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-   -   difference between true vof and two-fluid vof (http://www.cfd-online.com/Forums/flow-3d/110519-difference-between-true-vof-two-fluid-vof.html)

 jacky831 December 13, 2012 03:36

difference between true vof and two-fluid vof

Hi, there. i want to simulate the flow on the spillway, what i concern is the high-speed flow's aeration problem. i don't know whether FLOW3D's two-fluid vof can sovle this problem. Looking forward to your advice

 JBurnham December 13, 2012 11:54

FLOW-3D can solve most spillway problems, including high-speed aeration. It is easier (and usually much more accurate) to use a one-fluid VOF method. If it is desirable to have a clearly-defined free surface, then 1-fluid VOF (IFVOF=4, 5, or 6) is the best choice. Usually IFVOF=4 is the place to start unless the free surface is highly curved. In these cases, once the hydraulic flow model is complete, then do a restart and activate 'air entrainment' physics. Specify the air density, surface tension coefficient (do not use full surface tension physics, just air entrainment), and a calibration coefficient for the rate of entrainment. You will probably have to calibrate the coefficient for each mesh resolution you try, using a similar known case with experimental data to calibrate the coefficient correctly. If deaeration is important in the stilling basin, then after calibrating the coefficient, activate 'drift flux' physics, and specify the air density and a drag coefficient of 0.95 (from Karamenev and Nikolov's data on bouyant spheres). Use the viscosity of water for all viscosities, to reflect the fact that the air bubbles are always separated by at least a thin film of fluid, and turn on 'escape at free surface' to allow the air to exit the flow when it rises to the surface. Good luck!

 jacky831 December 13, 2012 12:16

Quote:
 Originally Posted by JBurnham (Post 397368) FLOW-3D can solve most spillway problems, including high-speed aeration. It is easier (and usually much more accurate) to use a one-fluid VOF method. If it is desirable to have a clearly-defined free surface, then 1-fluid VOF (IFVOF=4, 5, or 6) is the best choice. Usually IFVOF=4 is the place to start unless the free surface is highly curved. In these cases, once the hydraulic flow model is complete, then do a restart and activate 'air entrainment' physics. Specify the air density, surface tension coefficient (do not use full surface tension physics, just air entrainment), and a calibration coefficient for the rate of entrainment. You will probably have to calibrate the coefficient for each mesh resolution you try, using a similar known case with experimental data to calibrate the coefficient correctly. If deaeration is important in the stilling basin, then after calibrating the coefficient, activate 'drift flux' physics, and specify the air density and a drag coefficient of 0.95 (from Karamenev and Nikolov's data on bouyant spheres). Use the viscosity of water for all viscosities, to reflect the fact that the air bubbles are always separated by at least a thin film of fluid, and turn on 'escape at free surface' to allow the air to exit the flow when it rises to the surface. Good luck!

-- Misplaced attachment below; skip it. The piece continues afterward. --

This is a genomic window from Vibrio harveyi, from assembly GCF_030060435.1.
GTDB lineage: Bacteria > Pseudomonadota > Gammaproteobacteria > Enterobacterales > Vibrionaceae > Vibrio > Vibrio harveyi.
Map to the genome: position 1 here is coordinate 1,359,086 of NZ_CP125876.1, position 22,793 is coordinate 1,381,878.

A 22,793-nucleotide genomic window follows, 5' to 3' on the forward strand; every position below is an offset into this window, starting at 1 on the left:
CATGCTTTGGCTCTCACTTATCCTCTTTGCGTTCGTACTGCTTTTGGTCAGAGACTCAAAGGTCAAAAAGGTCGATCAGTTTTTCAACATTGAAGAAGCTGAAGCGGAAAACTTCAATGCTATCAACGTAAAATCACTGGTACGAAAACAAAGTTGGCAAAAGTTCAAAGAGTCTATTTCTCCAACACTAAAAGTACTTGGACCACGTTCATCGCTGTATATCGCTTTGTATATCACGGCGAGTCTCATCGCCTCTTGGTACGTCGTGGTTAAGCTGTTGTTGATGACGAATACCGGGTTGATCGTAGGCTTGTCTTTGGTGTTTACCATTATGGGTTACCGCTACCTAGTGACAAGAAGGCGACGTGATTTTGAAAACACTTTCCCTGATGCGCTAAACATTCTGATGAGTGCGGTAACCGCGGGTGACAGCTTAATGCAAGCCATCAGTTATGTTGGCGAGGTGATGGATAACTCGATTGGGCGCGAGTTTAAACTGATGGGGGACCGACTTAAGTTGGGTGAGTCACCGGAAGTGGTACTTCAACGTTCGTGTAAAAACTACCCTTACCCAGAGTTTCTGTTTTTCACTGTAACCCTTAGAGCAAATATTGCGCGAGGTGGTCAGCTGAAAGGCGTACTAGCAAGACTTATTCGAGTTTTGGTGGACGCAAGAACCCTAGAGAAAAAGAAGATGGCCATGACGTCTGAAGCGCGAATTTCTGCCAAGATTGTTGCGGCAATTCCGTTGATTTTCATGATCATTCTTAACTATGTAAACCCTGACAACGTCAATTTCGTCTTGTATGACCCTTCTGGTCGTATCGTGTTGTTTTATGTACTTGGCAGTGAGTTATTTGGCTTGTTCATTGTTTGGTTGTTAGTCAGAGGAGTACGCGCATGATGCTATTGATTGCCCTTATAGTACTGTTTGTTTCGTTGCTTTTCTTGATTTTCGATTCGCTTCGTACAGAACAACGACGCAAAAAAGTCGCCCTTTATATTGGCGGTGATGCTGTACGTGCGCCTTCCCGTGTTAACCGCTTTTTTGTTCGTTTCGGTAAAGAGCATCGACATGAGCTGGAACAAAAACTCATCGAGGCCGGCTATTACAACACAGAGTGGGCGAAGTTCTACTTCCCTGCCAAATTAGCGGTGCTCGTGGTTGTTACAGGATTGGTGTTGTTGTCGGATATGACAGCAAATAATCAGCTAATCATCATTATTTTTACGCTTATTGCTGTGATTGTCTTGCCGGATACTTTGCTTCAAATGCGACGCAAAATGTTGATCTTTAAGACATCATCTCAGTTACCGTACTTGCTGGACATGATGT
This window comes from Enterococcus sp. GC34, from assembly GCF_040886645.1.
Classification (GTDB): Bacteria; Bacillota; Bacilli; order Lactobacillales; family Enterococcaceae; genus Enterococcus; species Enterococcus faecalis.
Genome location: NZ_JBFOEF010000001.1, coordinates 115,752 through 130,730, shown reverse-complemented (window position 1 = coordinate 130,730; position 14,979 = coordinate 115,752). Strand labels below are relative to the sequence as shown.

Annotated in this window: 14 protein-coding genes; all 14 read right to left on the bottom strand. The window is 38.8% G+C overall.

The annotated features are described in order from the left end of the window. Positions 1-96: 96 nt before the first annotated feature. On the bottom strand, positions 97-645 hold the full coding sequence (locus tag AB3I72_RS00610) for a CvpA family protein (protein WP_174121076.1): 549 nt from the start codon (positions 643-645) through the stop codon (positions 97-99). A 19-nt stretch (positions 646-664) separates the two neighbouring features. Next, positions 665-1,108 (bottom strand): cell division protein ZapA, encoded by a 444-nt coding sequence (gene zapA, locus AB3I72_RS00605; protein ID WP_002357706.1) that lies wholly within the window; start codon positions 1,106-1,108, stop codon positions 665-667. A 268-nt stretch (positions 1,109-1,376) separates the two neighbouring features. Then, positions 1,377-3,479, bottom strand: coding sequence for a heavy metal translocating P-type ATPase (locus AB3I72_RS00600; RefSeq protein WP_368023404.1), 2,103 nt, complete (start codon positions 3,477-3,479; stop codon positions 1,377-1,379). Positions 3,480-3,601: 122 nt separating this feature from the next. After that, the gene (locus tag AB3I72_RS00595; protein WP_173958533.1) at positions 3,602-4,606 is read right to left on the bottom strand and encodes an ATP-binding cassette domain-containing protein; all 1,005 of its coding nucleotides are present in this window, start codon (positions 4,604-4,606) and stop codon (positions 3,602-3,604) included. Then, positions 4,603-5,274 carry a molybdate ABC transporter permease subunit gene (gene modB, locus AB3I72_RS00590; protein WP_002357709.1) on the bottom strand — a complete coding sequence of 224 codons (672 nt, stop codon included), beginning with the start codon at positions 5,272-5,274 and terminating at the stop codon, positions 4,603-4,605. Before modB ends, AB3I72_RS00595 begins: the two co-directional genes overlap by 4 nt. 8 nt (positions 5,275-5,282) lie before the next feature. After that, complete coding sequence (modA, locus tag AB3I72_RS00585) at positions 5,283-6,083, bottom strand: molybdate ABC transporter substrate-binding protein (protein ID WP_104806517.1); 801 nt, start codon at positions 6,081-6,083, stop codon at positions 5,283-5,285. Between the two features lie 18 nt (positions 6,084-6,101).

thank you very much.i lerarn a lot from your reply! you must be a professional.

 JBurnham December 13, 2012 12:21

Thanks. There's a tech note here that gives more details of the air entrainment model: http://www.flow3d.com/pdfs/tn/FloSci-TN61.pdf. Good luck; I probably won't have time to respond to further questions on this topic. - Jeff

 Jing_min December 20, 2012 05:44

Quote:
 Originally Posted by JBurnham (Post 397368) FLOW-3D can solve most spillway problems, including high-speed aeration. It is easier (and usually much more accurate) to use a one-fluid VOF method. If it is desirable to have a clearly-defined free surface, then 1-fluid VOF (IFVOF=4, 5, or 6) is the best choice. Usually IFVOF=4 is the place to start unless the free surface is highly curved. In these cases, once the hydraulic flow model is complete, then do a restart and activate 'air entrainment' physics. Specify the air density, surface tension coefficient (do not use full surface tension physics, just air entrainment), and a calibration coefficient for the rate of entrainment. You will probably have to calibrate the coefficient for each mesh resolution you try, using a similar known case with experimental data to calibrate the coefficient correctly. If deaeration is important in the stilling basin, then after calibrating the coefficient, activate 'drift flux' physics, and specify the air density and a drag coefficient of 0.95 (from Karamenev and Nikolov's data on bouyant spheres). Use the viscosity of water for all viscosities, to reflect the fact that the air bubbles are always separated by at least a thin film of fluid, and turn on 'escape at free surface' to allow the air to exit the flow when it rises to the surface. Good luck!

Hi
First off all, TOO MUCH Thanks for JBurnha.
I have some questions:
1- Another way to simulate these problem, is using 2pahse model. Is it better than air entrainment?
2- What and Why do you mean by "do not use full surface tension physics"?
3- Are the coefficients in the air ent. model functions of mesh size? And what are their approximation? Who do they change with the mesh size?
4-What are the differences and applications between IFVOF=4, 5, or 6 ?